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Steve Jobs has lifted his outright ban on iPhone interpreted code, allowing some developers to interpret, but not others.

In the recently updated terms of service for the iPhone SDK, Apple says it will allow interpreted code — but only with its written permission.

The move is yet another indication that Jobs is restricting iPhone development not so much to control security and performance, but to keep particular applications from particular companies off Apple handhelds, including not only the iPhone but the iPad and the iPod touch, which use the same SDK. In his much-discussed open letter on Adobe Flash, the Apple cult leader said he's intent on keeping cross-platform development tools from gaining a foothold on Jobsian handhelds, and this would seem to be the primary aim of the ban on interpreted code.

Famously, when Apple released its iPhone SDK in spring of 2008, the end user licensing agreement barred applications from downloading and running any interpreted code. "No interpreted code may be downloaded or used in an Application except for code that is interpreted and run by Apple’s Documented APIs and built-in interpreter(s)," it said.

This keep the likes of Adobe Flash and Java off the Jesus Phone, as well as third-party browsers such as Firefox. Opera has put its Mini browser on the iPhone, but this doesn't interpret code. It taps into proxy servers that intercept and compress webpages before sending them down to the handset.

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But as pointed out by the Apple Outsider blog and as you can see here, Apple has updated its terms of service to allow interpreted code with the company's written consent. "Unless otherwise approved by Apple in writing, no interpreted code may be downloaded or used in an Application except for code that is interpreted and run by Apple’s Documented APIs and built-in interpreter(s)," the terms now read.

"Notwithstanding the foregoing, with Apple’s prior written consent, an Application may use embedded interpreted code in a limited way if such use is solely for providing minor features or functionality that are consistent with the intended and advertised purpose of the Application."

Notice the word "minor." It would seem that the new terms continue to bar third-party browsers and cross-platform tools such as Flash and Java — but that should go without saying. As the Apple Outsider blog puts it: "Apple’s aversion to interpreted code and external runtimes is the potential for someone else to take the platform over."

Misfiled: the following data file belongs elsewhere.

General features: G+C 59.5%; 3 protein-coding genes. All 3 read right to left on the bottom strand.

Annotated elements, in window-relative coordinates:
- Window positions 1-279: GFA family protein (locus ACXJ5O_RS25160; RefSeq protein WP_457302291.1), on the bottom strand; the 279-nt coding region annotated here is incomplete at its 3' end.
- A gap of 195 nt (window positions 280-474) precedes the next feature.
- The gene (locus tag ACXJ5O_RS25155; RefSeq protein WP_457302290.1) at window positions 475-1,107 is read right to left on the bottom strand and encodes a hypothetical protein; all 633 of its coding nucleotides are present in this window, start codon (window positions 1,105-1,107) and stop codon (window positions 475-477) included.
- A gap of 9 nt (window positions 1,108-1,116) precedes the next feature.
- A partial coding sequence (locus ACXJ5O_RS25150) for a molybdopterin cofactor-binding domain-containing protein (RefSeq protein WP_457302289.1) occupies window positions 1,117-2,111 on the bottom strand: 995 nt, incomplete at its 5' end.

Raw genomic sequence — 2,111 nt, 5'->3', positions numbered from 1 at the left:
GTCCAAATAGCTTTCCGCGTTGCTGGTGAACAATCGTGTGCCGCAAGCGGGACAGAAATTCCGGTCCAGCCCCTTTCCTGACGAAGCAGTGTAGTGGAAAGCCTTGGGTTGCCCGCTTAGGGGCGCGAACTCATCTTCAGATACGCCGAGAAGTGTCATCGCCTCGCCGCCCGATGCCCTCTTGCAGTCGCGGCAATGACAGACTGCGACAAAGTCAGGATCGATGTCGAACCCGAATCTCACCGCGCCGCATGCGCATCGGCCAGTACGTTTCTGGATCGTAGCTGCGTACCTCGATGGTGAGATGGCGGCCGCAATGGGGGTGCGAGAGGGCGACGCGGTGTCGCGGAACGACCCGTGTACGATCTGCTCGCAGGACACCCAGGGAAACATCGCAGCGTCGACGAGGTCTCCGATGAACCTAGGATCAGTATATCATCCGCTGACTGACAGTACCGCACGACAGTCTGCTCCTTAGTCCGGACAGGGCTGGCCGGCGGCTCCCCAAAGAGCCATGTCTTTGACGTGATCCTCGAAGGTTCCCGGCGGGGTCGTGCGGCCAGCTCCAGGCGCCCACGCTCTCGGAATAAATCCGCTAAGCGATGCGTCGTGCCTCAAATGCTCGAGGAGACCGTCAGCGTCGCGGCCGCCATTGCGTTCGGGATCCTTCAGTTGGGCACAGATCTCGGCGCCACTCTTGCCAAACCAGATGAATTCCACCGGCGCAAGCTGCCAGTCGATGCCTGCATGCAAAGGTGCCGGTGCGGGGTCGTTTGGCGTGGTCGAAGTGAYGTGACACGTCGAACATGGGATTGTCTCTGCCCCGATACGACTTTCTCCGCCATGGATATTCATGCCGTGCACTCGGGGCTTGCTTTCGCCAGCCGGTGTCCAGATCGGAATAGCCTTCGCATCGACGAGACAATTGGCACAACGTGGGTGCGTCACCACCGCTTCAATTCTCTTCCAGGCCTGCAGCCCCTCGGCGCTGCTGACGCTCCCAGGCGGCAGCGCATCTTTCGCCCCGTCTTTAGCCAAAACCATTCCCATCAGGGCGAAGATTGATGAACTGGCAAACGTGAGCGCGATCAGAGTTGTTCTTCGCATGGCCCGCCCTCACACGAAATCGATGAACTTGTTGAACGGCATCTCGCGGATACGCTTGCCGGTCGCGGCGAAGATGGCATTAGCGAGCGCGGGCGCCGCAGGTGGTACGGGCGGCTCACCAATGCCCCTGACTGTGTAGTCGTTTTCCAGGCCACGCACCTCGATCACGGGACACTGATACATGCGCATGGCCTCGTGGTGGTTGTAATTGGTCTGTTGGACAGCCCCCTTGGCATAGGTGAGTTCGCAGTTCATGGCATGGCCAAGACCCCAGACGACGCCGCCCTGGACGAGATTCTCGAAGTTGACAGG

Jobs is so intent on keeping cross-platform development tools of the iPhone — and the iPad and iPod touch — that he has also banned applications that have been translated from languages that aren't officially supported by the SDK. By all indications, this edict was put into place to prevent developers from using Adobe's iPhone packager, which converted Flash script into iPhone machine code.

Adobe cried foul. Platform evangelist Lee Brimelow even told Apple to "go screw yourself," and Jobs eventually responded with his open letter. The letter criticized Flash on multiple levels, but ultimately Jobs made it clear he was barring the technology from his devices because it's a cross-platform development.

"We know from painful experience that letting a third party layer of software come between the platform and the developer ultimately results in sub-standard apps and hinders the enhancement and progress of the platform," Jobs wrote. "This becomes even worse if the third party is supplying a cross platform development tool. The third party may not adopt enhancements from one platform unless they are available on all of their supported platforms.

"Hence developers only have access to the lowest common denominator set of features. Again, we cannot accept an outcome where developers are blocked from using our innovations and enhancements because they are not available on our competitor’s platforms."

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